"There's a coming-together process that's not yet complete. They're still in a mourning period."
Though Obama did well among Jews in many primaries, winning that vote in several states, his national polling numbers in the community never compared to Clinton's, who benefited from her long-standing ties to the community dating back to her husband's time in office, and cultivated in her current role as a senator for New York State.
"The Clintons have been very popular in the Jewish community," acknowledged Alan Solomont, a major Jewish fund-raiser and early supporter of Obama's. But, he added, "The Jewish community, especially those of us who are Democrats, understands that this is probably the most important election in their lifetime and people are coming together to support Barack Obama."
He noted that the long, difficult campaign had not only raised passions but left less time for reconciliation before the convention than usual.
Still, he said, "The effort to bring the Democrats and particularly Jewish Democrats [together] is coming along very successfully."
Some, though, have not jumped aboard. And the efforts to stay with Clinton rather than rally behind Obama are in many cases led by Jewish women who feel betrayed by a Democratic party that is backing her competitor.
Ricki Lieberman was planning to make her first trip to the convention since 1968 to support Clinton's nomination, but cancelled once it became clear that it wouldn't happen. She has only partly accepted that reality, however, as she has continued to maintain a newsletter "Suspending not Ending," sent out to thousands of like-minded supporters, referring to Clinton's decision to suspend her campaign rather than end it.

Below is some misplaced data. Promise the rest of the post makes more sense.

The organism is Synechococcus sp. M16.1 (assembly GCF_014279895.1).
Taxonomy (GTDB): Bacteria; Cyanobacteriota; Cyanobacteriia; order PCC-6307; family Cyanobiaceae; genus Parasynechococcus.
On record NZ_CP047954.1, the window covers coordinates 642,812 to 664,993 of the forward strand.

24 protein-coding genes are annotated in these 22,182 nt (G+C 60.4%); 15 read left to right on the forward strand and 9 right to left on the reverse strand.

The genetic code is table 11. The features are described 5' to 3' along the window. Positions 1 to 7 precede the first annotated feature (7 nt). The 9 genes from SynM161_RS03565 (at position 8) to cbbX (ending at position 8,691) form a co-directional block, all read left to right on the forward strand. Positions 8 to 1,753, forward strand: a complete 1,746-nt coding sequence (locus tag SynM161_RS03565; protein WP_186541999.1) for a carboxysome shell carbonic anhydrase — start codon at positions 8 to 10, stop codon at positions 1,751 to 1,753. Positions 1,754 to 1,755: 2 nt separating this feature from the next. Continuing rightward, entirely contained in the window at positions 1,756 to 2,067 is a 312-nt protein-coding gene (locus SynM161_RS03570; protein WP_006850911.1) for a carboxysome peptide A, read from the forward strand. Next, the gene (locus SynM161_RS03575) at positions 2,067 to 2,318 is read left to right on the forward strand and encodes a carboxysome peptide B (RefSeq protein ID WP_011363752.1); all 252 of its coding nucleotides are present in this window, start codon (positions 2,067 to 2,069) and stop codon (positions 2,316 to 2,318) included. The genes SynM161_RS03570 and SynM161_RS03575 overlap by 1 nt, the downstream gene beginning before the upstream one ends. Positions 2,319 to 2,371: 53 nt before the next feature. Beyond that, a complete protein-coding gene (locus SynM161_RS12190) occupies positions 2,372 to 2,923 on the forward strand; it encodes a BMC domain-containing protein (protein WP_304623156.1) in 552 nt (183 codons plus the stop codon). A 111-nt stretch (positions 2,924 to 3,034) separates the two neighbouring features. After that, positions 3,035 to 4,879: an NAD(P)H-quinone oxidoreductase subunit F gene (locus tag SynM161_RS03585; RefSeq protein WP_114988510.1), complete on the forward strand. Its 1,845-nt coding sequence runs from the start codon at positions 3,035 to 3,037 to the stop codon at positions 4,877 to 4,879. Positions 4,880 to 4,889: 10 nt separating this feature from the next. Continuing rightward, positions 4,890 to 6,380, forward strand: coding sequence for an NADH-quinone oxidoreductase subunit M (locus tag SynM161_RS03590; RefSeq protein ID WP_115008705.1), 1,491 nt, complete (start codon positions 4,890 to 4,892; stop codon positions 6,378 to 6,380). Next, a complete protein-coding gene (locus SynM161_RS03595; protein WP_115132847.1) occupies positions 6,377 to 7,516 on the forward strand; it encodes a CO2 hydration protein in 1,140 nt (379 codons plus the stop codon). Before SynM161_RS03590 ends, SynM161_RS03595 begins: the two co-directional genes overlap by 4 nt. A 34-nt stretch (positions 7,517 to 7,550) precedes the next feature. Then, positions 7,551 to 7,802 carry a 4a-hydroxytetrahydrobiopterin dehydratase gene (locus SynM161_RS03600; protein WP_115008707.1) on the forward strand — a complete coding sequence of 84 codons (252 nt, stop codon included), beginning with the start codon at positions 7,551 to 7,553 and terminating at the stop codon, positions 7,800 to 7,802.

A "Hill-raiser" who helped raise more than $100,000 for Clinton, she and dozens of others would each call 18 superdelegates - "chai," or the Jewish number for good luck, she points out - to urge them to vote for Clinton over Obama at the convention.
"We reminded them that their sole responsibility in Denver is selecting the electable candidate," she said. "Nothing else matters."
That candidate, in her view, would clearly be Clinton. And despite being a life-long Democrat, she doesn't know if she'll vote for Obama come Election Day. She cited his association with the Rev. Jeremiah Wright, who has been very critical of Israel, as being among the reasons she didn't feel he was fit. She admitted, though, that many other Clinton supporters she knew would "hold their nose" and vote for the Illinois senator.
"It takes some time. Are there going to be some defections? Of course. There always is. But I don't think it's going to be decisive," said a major Democratic strategist speaking anonymously. "At the end of the day, the overwhelming majority of people who supported Hillary Clinton are going to support Barack Obama."
He added that most Jewish Clinton supporters who had reservations about Barack Obama were reacting to his middle name - Hussein - and other factors that made them uncomfortable, not just their allegiance to Clinton.
That means that Clinton would probably be one the best campaign surrogates to put those issues to rest, and she visited Florida recently in just such an effort.
Effman is one of those Florida Jewish Democrats that has strongly supported Clinton. A delegate from Broward County, she plans to cast her vote for Clinton despite her interest in party unity. She noted an "obligation" to the voters of Florida who had supported the New York Senator.
She said she will proudly support Obama in the general election, but that for now, it was difficult. Asked when it had finally sunk in that Clinton hadn't won the nomination, she responded, "I think it's going to be Thursday."